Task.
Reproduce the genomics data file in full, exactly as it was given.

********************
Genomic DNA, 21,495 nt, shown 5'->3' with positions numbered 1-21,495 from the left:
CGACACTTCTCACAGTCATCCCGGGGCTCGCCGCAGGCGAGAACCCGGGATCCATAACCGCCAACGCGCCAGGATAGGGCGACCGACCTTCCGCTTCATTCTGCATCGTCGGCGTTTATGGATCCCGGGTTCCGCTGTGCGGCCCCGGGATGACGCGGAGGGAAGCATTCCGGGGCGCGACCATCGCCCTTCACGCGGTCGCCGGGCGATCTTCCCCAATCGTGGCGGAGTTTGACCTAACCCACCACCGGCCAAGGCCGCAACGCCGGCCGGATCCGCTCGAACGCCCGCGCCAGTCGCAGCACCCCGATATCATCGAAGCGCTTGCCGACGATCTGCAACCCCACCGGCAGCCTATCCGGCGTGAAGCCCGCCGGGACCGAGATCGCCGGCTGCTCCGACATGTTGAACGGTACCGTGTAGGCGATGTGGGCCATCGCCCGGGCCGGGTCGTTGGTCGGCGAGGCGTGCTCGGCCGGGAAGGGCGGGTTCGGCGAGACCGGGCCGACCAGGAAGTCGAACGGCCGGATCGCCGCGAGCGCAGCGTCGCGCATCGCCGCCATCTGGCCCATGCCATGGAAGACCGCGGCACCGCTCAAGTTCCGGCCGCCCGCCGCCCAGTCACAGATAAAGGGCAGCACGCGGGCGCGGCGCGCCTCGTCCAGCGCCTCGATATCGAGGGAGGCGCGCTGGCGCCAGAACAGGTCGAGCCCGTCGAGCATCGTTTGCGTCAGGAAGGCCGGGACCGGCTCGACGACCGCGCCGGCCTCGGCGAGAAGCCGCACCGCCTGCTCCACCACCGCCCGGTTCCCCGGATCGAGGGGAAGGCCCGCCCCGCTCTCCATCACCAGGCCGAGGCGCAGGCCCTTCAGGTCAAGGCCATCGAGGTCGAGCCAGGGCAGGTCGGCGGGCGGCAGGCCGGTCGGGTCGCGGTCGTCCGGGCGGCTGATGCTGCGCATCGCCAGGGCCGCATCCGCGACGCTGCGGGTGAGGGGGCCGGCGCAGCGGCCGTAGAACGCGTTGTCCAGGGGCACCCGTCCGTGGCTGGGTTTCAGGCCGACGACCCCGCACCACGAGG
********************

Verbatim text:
Genomic DNA, 21,495 nt, shown 5'->3' with positions numbered 1-21,495 from the left:
CGACACTTCTCACAGTCATCCCGGGGCTCGCCGCAGGCGAGAACCCGGGATCCATAACCGCCAACGCGCCAGGATAGGGCGACCGACCTTCCGCTTCATTCTGCATCGTCGGCGTTTATGGATCCCGGGTTCCGCTGTGCGGCCCCGGGATGACGCGGAGGGAAGCATTCCGGGGCGCGACCATCGCCCTTCACGCGGTCGCCGGGCGATCTTCCCCAATCGTGGCGGAGTTTGACCTAACCCACCACCGGCCAAGGCCGCAACGCCGGCCGGATCCGCTCGAACGCCCGCGCCAGTCGCAGCACCCCGATATCATCGAAGCGCTTGCCGACGATCTGCAACCCCACCGGCAGCCTATCCGGCGTGAAGCCCGCCGGGACCGAGATCGCCGGCTGCTCCGACATGTTGAACGGTACCGTGTAGGCGATGTGGGCCATCGCCCGGGCCGGGTCGTTGGTCGGCGAGGCGTGCTCGGCCGGGAAGGGCGGGTTCGGCGAGACCGGGCCGACCAGGAAGTCGAACGGCCGGATCGCCGCGAGCGCAGCGTCGCGCATCGCCGCCATCTGGCCCATGCCATGGAAGACCGCGGCACCGCTCAAGTTCCGGCCGCCCGCCGCCCAGTCACAGATAAAGGGCAGCACGCGGGCGCGGCGCGCCTCGTCCAGCGCCTCGATATCGAGGGAGGCGCGCTGGCGCCAGAACAGGTCGAGCCCGTCGAGCATCGTTTGCGTCAGGAAGGCCGGGACCGGCTCGACGACCGCGCCGGCCTCGGCGAGAAGCCGCACCGCCTGCTCCACCACCGCCCGGTTCCCCGGATCGAGGGGAAGGCCCGCCCCGCTCTCCATCACCAGGCCGAGGCGCAGGCCCTTCAGGTCAAGGCCATCGAGGTCGAGCCAGGGCAGGTCGGCGGGCGGCAGGCCGGTCGGGTCGCGGTCGTCCGGGCGGCTGATGCTGCGCATCGCCAGGGCCGCATCCGCGACGCTGCGGGTGAGGGGGCCGGCGCAGCGGCCGTAGAACGCGTTGTCCAGGGGCACCCGTCCGTGGCTGGGTTTCAGGCCGACGACCCCGCACCACGAGG